The need to minimize the amount and foster the safe treatment of waste, and thereby reduce the risk of contamination; emphasises the importance of promoting technologies which are environmentally sound with products suitable for re-use/recycling. This project establishes a laboratory experimental study to determine the performance of clay mixed with construction and biomass plant waste (fine recycled aggregates, FRA, and/or biomass bottom ashes, BBA) as materials for the enhanced attenuation of contaminants in landfill leachate. The aim is to (1) evaluate the contaminant attenuation capacity of these mixtures for different conditions, (2) develop design guidelines to construct barriers for waste containment systems and similar applications, and (3) interpret their performance using numerical modelling tools. Column experiments where landfill leachate is passed through different waste:clay mixtures will be run in a state-of-the-art centrifuge facility which simulates realistic times, pressures and temperatures of landfill field conditions. The geochemistry of the column pore water and material residues after permeation with leachate will be examined to deduce the processes responsible for pollutant removal and retention. After permeation with landfill leachate, the effects of exposure of these barriers to an aggressive acid environment, rainfall infiltration and rising water table will be studied. The concept will be applicable for barrier design at other waste disposal facilities. The results will provide a novel and timely improvement which addresses the problem of managing the vast amounts of industrial residues such as FRA and BBA. Instead of disposal these will be re-used/recycled as an additive in host clay for building contaminant barriers, thus also conserving natural resources (clay and other man-made barrier materials). It will also provide an effective and more environmentally sustainable basis to control landfill pollution risks.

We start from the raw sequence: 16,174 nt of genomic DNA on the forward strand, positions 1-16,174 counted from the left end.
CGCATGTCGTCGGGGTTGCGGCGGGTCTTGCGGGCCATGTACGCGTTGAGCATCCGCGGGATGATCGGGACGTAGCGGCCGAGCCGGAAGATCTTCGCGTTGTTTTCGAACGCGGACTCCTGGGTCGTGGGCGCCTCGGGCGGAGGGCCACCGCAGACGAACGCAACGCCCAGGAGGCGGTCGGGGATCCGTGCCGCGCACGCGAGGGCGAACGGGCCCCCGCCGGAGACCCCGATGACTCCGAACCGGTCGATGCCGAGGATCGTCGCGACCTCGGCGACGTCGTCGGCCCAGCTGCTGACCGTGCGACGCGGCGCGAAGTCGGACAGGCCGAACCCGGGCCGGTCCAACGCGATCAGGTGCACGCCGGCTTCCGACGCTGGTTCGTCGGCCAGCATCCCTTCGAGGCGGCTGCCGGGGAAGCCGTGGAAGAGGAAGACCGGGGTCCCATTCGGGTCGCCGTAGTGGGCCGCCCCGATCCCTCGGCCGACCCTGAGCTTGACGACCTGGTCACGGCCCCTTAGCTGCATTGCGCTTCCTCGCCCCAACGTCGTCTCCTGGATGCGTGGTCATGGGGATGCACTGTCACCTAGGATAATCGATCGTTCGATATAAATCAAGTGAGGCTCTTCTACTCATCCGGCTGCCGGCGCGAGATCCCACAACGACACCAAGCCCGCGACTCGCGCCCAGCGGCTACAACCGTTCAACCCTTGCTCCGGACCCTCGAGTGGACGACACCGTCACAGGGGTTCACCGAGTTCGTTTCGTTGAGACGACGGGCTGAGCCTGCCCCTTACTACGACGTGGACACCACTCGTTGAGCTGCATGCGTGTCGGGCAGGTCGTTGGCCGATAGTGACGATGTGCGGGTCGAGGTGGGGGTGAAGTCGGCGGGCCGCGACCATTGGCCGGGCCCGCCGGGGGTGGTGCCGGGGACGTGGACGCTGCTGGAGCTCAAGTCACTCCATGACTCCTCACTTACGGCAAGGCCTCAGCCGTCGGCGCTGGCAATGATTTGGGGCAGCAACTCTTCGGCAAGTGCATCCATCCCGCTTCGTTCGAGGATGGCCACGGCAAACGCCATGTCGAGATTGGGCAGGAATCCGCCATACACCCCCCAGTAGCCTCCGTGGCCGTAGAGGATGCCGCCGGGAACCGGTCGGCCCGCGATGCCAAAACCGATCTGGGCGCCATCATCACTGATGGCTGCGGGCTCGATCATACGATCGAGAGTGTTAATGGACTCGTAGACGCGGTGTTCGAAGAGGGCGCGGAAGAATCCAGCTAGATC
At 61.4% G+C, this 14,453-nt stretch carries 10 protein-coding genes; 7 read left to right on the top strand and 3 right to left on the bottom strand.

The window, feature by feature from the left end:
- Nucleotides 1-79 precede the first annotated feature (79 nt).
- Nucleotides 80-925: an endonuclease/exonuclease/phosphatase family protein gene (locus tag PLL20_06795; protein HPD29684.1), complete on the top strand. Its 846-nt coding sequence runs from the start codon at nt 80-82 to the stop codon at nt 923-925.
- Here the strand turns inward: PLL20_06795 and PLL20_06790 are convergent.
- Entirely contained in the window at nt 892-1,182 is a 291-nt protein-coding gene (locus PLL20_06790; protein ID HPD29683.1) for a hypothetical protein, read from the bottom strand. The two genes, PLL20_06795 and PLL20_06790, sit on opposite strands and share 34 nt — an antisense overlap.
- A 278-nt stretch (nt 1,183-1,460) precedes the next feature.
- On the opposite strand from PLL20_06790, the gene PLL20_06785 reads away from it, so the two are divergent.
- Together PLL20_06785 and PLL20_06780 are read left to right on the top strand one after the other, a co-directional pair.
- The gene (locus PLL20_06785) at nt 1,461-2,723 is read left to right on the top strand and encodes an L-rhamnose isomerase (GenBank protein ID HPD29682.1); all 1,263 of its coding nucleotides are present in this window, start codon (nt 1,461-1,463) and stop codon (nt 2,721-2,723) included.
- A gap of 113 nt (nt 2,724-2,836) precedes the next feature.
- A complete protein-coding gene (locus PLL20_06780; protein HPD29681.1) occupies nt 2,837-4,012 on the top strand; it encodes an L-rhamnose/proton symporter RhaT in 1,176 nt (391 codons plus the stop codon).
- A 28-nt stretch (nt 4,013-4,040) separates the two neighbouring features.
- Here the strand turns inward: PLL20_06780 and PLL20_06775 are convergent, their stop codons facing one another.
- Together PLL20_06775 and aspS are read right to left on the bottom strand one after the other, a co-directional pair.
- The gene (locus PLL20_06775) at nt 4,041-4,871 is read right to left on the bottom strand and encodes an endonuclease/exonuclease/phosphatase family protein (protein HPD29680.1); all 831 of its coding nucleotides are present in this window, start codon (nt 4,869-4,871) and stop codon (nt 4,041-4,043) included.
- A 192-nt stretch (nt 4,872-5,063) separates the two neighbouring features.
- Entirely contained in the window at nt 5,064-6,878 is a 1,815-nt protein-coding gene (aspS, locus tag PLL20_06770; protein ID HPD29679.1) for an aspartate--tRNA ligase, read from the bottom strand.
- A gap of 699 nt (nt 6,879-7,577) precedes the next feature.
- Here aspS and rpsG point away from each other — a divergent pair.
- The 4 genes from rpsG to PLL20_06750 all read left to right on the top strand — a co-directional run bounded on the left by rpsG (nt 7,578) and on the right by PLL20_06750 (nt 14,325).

Fields of science
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